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Editorial: Journal recommends ‘yes’ on bonds, ‘no’ on election public financing questions

General obligation bonds and two propositions appear on Albuquerque’s unified ballot this year. The Journal Editorial Board is encouraging voters to pass all GO bonds, as well as a tax renewal for transportation, but to vote against both propositions.

For full election coverage, visit Election guide on abqjournal.com.

City general obligation bonds – for

Approval of a slate of municipal general obligation bonds would provide $128.5 million in funding for a variety of infrastructure projects, all needed to improve the quality of our city’s built environment. These 11 measures won’t increase property taxes; should all 11 requests fail, owners of a $200,000 home would save just $5 per month. Essential projects that need this bond funding include:

• $21.7 million for “senior, family, community center, homeless and community enhancement bonds.” Around $14 million of this is earmarked for a centralized, low-barrier, 24/7 homeless shelter that’s a necessary step in addressing the widespread and increasing number of people experiencing homelessness in Albuquerque and the surrounding Metro area.

• $8.6 million for public safety to improve and acquire property – including land, vehicles and equipment – for police and fire departments.

• $16.8 million in parks and recreation funding, which includes money for a West Side indoor sports complex.

• $32.9 million for important street improvement projects, including widening Westside Boulevard between Golf Course and N.M. 528.

• $8.8 million for public libraries, including a library in the International District.

Other bond measures on the ballot would pay for energy and water conservation, public transportation, storm sewers, museum and cultural facilities, Albuquerque’s Workforce Housing program and metropolitan redevelopment.

Transportation tax renewal – for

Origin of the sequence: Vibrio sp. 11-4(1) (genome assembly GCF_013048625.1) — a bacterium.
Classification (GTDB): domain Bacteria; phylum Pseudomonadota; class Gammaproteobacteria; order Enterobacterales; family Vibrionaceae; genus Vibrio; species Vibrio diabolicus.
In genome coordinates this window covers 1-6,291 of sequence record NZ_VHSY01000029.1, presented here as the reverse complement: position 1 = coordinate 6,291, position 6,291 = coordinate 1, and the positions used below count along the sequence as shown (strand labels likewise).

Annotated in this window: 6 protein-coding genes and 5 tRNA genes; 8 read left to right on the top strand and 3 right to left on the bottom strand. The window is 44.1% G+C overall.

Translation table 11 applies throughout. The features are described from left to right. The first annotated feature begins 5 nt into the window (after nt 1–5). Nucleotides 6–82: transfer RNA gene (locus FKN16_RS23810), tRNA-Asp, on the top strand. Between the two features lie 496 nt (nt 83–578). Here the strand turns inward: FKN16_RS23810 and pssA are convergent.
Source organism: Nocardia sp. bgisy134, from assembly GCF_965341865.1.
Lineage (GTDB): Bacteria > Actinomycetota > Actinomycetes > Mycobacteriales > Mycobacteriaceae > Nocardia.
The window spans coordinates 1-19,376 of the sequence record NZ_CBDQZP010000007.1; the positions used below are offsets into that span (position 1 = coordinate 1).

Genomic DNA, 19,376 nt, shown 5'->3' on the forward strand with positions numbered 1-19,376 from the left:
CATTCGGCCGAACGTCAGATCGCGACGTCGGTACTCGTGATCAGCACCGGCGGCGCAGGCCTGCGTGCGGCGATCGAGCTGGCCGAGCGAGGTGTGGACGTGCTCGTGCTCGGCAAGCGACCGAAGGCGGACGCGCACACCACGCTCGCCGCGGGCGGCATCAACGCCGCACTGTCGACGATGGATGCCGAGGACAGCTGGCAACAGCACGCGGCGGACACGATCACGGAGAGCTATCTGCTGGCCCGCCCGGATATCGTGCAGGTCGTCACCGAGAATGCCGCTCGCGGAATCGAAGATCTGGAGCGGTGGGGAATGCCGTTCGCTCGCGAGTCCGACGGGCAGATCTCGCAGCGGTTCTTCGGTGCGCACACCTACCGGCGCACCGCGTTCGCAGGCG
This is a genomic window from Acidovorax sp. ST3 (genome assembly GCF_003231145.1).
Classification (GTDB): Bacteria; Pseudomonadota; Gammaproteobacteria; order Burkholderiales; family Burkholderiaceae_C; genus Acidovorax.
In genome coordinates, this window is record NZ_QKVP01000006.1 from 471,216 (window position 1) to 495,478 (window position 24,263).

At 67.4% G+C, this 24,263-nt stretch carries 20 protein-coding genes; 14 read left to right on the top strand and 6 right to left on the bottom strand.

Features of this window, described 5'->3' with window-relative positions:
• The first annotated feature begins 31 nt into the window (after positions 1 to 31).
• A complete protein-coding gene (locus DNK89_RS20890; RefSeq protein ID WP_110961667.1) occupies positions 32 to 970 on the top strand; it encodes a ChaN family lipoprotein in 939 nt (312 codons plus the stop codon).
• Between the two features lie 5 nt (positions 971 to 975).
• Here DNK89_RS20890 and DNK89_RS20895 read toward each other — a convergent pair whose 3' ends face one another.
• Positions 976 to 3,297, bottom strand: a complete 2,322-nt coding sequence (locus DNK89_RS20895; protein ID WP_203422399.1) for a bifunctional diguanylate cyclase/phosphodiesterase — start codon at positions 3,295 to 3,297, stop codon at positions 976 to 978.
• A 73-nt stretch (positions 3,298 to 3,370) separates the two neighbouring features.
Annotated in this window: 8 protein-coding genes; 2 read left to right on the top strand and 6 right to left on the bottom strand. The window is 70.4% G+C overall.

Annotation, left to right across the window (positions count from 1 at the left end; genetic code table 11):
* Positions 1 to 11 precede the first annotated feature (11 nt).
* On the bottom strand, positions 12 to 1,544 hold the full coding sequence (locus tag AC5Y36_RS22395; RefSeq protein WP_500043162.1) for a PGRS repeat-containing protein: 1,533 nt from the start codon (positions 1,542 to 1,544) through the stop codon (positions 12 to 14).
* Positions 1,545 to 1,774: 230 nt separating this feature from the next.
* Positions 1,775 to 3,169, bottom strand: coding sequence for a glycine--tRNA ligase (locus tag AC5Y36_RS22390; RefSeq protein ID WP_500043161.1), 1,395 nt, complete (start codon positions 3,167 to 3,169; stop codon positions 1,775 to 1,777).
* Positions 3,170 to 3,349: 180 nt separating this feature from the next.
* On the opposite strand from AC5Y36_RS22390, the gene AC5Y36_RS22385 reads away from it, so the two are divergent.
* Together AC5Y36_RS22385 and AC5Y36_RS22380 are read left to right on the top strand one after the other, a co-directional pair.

The transportation tax renewal measure would keep a small gross receipts tax – ¼ of a penny – in place to continue providing a dedicated revenue stream for road infrastructure as well as transit, trails and bikeways. It guarantees funding to keep our roads drivable and also deserves voters’ approval.

Prop 1: Public finance update – against

If all Proposition 1 did was clean up language and loopholes in the city’s public financing program, it would be a no-brainer.

The Journal reluctantly recommends a ‘no’ vote on this measure, however, because instead of simply tightening up definitions around what constitutes an in-kind donation – an important undertaking given abuses in the last mayoral election – the proposition would also dramatically increase the amount of taxpayer money handed out to mayoral candidates.

In the system in place today, qualified mayoral candidates get $1 per registered city voter, which in 2017 amounted to $380,000. Under Proposition 1, that amount would increase to $1.75 per voter, or about $665,000. It’s never been made clear how pouring that much additional money into a mayoral race would benefit voters or make elections more fair. Voters should turn this measure down and demand just the in-kind fix.

Prop 2: Democracy Dollars – against

Approval of Proposition 2 would set up Democracy Dollars, a program to provide eligible Albuquerque residents with a $25 taxpayer-funded coupon to give to an eligible candidate of their choosing in a city election. The funds would be added to those provided by the city’s current public finance system. Proponents of the program hope it will encourage more people to register to vote and more varied and diverse candidates to run for office, while simultaneously pushing all candidates to engage more deeply with prospective constituents.

It’s a beautiful dream – but there’s no analysis of how much it would cost taxpayers. And since Democracy Dollars would stack on top of public financing, it would add to election spending – one of the problems such programs purport to address.

It’s also concerning that Democracy Dollars doesn’t require recipients be registered voters, just residents. That’s a system waiting to be abused by a fringe group on either side of the aisle.

Voters deserve a thoroughly analyzed proposal and should send this measure back to its authors for changes before allowing yet more hands to dig in to taxpayers’ pockets.

This editorial first appeared in the Albuquerque Journal. It was written by members of the editorial board and is unsigned as it represents the opinion of the newspaper rather than the writers.

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